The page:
Kyoichi tsuzuki tokyo a certain style

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kyoichi tsuzuki tokyo a certain style

Tokyo: A Certain Style by Kyoichi Tsuzuki

Ah, think of the serene gardens, tatami mats, Zen-inspired decor, sliding doors, and shoji screens of the typical Japanese home. Think again. Tokyo: A Certain Style, the mini-sized decor book with a difference, shows how, for those living in one of the worlds most expensive and densely packed metropolises, closet-sized apartments stacked to the ceiling with gadgetry and CDs are the norm. Photographer Kyoichi Tsuzuki rode his scooter all over Tokyo snapping shots of how urban Japanese really live. Hundreds of photographs reveal the real Tokyo style: microapartments, mini and modular everything, rooms filled to the rafters with electronics, piles of books and clothes, clans of remote controls, collections of sundry objects all crammed into a space where every inch counts. Tsuzuki introduces each tiny crash pad with a brief text about who lives there, from artists and students to professionals and couples with children. His captions to the hundreds of photographs capture the spirit and ingenuity required to live in such small quarters. This fascinating, voyeuristic look at modern life comes in a chunky, pocket-sized format-the perfect coffee table book for people with really small apartments.
File Name: kyoichi tsuzuki tokyo a certain style.zip
Size: 28258 Kb
Published 14.03.2019

Discover Tokyo

ISBN 13: 9780811824231

A tiny coffee-table book filled with pictures of people's apartments in Tokyo. Messy, cramped and full of riotously good-natured life, the rooms speak volumes about life in a city where space is obviously at a premium. Loved it! Makes me want to downsize in every way - smaller living space AND less stuff. Tokyo : A Certain Style. Kyoichi Tsuzuki. Ah, think of the serene gardens, tatami mats, Zen-inspired decor, sliding doors, and shoji screens of the typical Japanese home.

You love books, I love books. This works.

The brief biography sketches mention rock music critics, music critics, teachers, students at an elite art college, fashion models, NHK documentary cameramen, computer programmer American expats, mangaka, etc, so Tsuzuki clearly recruited by word of mouth and personal acquaintances so I must note that this is not remotely a representative population sample. Scanning my own books has saved me a great deal of space, and in many respects a scan is more useful. Fax machines are obsolete everywhere except Japan and can be thrown out. Modern flatscreen TVs take up much less space than the old CRT boxes and can be put on shelves because they are so thin, costing no usable space. Radios and boom boxes are obsoleted by smartphones, as are landlines and the giant chunky wireless phones and the answering machines and the grotesquely large 'word processor' I spotted in one room. Likely a number of photographic cameras took worse photographs than a random smartphone and could be replaced; there are a few video cameras which I'm not sure about.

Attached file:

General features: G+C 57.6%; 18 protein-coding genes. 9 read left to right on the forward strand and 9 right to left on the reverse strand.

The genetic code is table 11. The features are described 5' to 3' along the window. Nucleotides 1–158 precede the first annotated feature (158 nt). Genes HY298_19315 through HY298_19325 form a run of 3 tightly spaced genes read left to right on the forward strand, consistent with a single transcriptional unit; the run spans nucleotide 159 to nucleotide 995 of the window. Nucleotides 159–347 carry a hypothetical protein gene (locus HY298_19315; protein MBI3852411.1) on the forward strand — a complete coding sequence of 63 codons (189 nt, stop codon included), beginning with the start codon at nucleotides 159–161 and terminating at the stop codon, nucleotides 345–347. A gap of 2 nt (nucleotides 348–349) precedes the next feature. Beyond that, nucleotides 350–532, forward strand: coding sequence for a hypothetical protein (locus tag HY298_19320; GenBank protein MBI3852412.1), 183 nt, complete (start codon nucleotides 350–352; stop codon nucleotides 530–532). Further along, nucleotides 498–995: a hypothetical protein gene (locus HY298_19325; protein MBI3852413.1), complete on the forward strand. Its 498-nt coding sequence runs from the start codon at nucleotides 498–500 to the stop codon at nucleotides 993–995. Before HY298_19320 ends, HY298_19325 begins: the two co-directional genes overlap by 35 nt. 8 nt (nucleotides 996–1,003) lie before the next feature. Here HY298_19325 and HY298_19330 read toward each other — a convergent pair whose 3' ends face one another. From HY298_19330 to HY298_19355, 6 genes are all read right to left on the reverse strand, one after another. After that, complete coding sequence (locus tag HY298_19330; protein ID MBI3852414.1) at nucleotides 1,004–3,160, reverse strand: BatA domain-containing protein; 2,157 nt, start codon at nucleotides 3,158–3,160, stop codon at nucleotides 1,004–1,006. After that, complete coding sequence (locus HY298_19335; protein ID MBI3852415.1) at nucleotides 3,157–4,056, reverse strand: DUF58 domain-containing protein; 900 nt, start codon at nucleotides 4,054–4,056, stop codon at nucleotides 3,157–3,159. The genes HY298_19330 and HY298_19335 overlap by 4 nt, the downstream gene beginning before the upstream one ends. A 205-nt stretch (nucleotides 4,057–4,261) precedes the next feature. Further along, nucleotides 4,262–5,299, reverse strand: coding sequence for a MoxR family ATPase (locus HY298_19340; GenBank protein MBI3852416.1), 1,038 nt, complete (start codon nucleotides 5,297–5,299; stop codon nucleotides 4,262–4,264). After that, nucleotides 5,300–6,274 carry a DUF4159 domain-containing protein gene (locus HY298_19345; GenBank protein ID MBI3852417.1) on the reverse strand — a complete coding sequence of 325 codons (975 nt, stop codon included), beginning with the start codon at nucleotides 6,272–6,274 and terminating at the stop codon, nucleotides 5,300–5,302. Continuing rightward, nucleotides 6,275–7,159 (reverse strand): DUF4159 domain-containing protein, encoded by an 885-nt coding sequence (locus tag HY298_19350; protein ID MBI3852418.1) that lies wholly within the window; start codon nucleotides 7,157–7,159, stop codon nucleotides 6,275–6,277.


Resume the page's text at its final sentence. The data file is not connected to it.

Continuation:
A tiny coffee-table book filled with pictures of people's apartments in Tokyo. Messy, cramped and full of riotously good-natured life, the rooms speak volumes about life in a city where space is obviously at a premium. My folks and I got multiple copies of this little book back in when we were planning a family trip to Japan. Because the terrorist attacks, we never did end up taking the trip. This is still a Tokyo : A Certain Style.

Ah, think of the serene gardens, tatami mats, Zen-inspired decor, sliding doors, and shoji screens of the typical Japanese home. Think again. Tokyo: A Certain Style , the mini-sized decor book with a difference, shows how, for those living in one of the world s most expensive and densely packed metropolises, closet-sized apartments stacked to the ceiling with gadgetry and CDs are the norm. Photographer Kyoichi Tsuzuki rode his scooter all over Tokyo snapping shots of how urban Japanese really live. Hundreds of photographs reveal the real Tokyo style: microapartments, mini and modular everything, rooms filled to the rafters with electronics, piles of books and clothes, clans of remote controls, collections of sundry objets all crammed into a space where every inch counts. Tsuzuki introduces each tiny crash pad with a brief text about who lives there, from artists and students to professionals and couples with children. His entertaining captions to the hundreds of photographs capture the spirit and ingenuity required to live in such small quarters.

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